It's Time to Treat Overactive Bladder

This content is created by Healthgrades and brought to you by an advertising sponsor. More

This content is created or selected by the Healthgrades editorial team and is funded by an advertising sponsor. The content is subject to the Healthgrades medical review process for accuracy, balance and objectivity. The content is not edited or otherwise influenced by the advertisers appearing on this page except with the possible suggestion of the broad topic area. For more information, read the Healthgrades advertising policy.

PHYSICIAN VOICES
7 Ways to Get the Most Out of Your OAB Medication

  • Doctor talking to patient in doctor's office
    Talking With Your Doctor About Your OAB Medicine
    If you need medication for overactive bladder, also called OAB, it’s important you and your doctor have a discussion about your treatment goals, as well as cost and potential side effects, before you start. Setting realistic expectations is key; a large number of patients who begin treatment for OAB stop taking it within six months because they are disappointed with their results. But OAB medication can be beneficial—there are a number of things you should consider to get the most out of your medication.

  • Doctor reviewing medical record with patient in office
    1. Be Open About Costs
    Many doctors don’t discuss costs of medication with their patients and many are just unaware. Likewise, patients are often reluctant to initiate this sort of discussion with their doctor. Average monthly costs for OAB meds can range from $24 to over $300 per month. While patients may want the newest drug on the market, there is often little research in the way of head-to-head comparisons to support a newer or more expensive drug. Overall, there are often only small differences in terms of effectiveness between all of the different drugs your doctor might prescribe.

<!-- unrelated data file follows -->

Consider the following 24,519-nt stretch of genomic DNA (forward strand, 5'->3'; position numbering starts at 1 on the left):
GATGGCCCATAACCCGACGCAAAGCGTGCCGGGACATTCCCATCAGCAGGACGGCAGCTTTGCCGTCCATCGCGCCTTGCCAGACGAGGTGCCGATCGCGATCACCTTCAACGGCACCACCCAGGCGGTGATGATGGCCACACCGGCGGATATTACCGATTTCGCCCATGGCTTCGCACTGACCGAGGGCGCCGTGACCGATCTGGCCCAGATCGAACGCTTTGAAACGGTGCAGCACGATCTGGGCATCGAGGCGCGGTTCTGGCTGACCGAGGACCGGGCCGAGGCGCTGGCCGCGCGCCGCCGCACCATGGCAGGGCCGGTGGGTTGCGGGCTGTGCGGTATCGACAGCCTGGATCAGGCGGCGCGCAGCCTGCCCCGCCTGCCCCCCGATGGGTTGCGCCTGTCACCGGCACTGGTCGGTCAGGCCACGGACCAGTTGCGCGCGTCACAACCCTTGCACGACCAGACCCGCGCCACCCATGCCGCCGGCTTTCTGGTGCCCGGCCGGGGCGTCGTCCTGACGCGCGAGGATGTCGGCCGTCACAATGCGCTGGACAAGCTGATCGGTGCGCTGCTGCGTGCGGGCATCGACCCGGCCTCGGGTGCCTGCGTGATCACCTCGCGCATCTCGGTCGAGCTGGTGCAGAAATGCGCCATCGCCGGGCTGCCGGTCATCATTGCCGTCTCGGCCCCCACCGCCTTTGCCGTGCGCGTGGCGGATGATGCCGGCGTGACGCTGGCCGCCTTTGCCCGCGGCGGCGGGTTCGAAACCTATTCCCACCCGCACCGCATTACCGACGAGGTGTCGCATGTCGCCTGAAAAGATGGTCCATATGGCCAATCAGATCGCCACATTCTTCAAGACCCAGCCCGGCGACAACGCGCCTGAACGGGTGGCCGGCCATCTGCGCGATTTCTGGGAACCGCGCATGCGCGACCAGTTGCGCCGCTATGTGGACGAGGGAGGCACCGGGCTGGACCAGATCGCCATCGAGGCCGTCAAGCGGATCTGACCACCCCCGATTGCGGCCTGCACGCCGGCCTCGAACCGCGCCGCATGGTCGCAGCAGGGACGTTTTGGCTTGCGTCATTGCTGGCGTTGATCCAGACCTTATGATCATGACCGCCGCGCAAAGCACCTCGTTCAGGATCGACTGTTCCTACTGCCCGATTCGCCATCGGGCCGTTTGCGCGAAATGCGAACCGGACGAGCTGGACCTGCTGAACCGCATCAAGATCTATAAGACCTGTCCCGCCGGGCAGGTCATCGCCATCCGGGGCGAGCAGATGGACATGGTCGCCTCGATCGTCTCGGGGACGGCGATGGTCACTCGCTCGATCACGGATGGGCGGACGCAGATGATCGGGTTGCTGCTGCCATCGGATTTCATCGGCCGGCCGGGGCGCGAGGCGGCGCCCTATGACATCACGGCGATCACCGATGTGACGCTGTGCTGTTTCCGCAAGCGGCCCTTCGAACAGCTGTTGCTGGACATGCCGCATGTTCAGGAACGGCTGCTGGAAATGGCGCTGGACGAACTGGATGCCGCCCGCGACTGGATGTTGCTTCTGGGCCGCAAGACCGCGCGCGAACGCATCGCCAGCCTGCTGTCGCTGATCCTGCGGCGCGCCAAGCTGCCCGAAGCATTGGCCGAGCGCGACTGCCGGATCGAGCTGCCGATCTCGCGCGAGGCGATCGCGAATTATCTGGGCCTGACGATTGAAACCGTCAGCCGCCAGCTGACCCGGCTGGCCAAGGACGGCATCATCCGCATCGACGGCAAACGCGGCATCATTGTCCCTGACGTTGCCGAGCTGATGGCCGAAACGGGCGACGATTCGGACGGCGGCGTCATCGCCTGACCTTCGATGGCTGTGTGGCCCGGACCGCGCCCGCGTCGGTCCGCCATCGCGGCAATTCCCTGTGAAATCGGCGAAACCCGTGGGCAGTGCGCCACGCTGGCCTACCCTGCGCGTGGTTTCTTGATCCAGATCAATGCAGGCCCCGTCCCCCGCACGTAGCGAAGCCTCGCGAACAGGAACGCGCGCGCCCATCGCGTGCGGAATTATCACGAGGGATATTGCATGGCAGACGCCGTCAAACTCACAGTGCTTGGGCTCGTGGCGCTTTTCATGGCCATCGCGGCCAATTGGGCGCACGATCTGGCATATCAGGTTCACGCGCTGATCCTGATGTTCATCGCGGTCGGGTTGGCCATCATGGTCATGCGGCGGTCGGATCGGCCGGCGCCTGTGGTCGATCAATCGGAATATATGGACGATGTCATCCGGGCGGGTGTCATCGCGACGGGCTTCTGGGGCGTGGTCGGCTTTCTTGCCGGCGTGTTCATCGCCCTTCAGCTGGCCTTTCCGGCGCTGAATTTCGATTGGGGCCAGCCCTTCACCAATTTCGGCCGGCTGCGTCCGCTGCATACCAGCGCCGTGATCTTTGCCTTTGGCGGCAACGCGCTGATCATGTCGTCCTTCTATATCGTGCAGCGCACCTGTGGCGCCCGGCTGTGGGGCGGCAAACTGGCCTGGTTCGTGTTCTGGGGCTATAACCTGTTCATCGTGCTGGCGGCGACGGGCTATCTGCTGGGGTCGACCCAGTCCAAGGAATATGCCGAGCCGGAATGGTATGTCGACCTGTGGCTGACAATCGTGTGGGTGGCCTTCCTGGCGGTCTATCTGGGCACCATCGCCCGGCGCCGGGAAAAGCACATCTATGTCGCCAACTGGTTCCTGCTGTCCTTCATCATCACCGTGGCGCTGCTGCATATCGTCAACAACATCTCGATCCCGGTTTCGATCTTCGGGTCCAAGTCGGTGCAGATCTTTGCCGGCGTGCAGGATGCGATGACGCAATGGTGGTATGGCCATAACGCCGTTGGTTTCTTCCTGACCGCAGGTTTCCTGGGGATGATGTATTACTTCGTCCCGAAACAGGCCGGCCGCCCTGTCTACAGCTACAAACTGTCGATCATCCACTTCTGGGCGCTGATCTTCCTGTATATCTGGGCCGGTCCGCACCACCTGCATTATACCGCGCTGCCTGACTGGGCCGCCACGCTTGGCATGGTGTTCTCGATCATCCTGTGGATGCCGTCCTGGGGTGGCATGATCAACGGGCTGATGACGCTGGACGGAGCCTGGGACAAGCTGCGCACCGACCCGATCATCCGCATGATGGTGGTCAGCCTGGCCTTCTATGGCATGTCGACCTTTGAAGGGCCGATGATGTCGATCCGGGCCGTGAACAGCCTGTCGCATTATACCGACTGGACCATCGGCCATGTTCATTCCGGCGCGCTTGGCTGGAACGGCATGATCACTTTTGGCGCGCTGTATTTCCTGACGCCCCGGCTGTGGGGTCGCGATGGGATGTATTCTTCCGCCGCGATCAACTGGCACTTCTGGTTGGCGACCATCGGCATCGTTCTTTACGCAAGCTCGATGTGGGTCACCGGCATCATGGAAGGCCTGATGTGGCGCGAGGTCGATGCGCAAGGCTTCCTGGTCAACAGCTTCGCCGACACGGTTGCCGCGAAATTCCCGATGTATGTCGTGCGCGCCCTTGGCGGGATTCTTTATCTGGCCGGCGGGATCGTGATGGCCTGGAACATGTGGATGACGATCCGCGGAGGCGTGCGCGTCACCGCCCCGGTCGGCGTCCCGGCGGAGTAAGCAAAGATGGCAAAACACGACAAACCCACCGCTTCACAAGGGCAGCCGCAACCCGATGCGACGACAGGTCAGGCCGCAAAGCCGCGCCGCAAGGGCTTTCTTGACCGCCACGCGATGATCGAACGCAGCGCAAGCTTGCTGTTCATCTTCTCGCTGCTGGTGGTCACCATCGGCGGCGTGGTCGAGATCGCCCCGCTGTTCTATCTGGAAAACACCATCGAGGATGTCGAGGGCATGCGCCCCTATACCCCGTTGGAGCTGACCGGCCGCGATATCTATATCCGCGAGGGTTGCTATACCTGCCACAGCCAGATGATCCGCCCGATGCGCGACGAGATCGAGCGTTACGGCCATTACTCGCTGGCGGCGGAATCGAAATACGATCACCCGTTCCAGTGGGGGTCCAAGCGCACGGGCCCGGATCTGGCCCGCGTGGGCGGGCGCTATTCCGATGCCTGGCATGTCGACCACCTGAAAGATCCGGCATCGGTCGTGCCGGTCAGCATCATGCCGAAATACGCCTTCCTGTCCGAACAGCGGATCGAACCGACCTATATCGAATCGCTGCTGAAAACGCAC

• doors of men's and women's public bathroom
    2. Be Realistic About Outcomes
    Medication will decrease trips to the bathroom by 3 to 5 times per day and episodes of incontinence by 1 to 2 times per day. Many patients think starting medication for OAB will lead to total resolution of symptoms like an antibiotic treating an infection. But, while everyone responds differently to medication, research studies show that you are unlikely to become completely symptom-free from an OAB medication treatment. 



  • Doctor explaining prescription medication to patient in clinic
    3. Ask About Older Medications
    Many people think newer means better when considering medications. However, your doctor likely has more experience with older medications, knows more about older medications’ interactions with other medications, and has more practice using it as a treatment. Older drug safety history is also clearer, while unknown post-marketing side effects occur all the time with new drugs. That said, some newer medications may be more effective and have better side effect profiles for you.

    Consider asking your doctor about an older, less expensive drug. If there is not a reason justifying a newer, more expensive drug (e.g., side effects), it might be reasonable to start treatment with an older drug and see if it provides relief.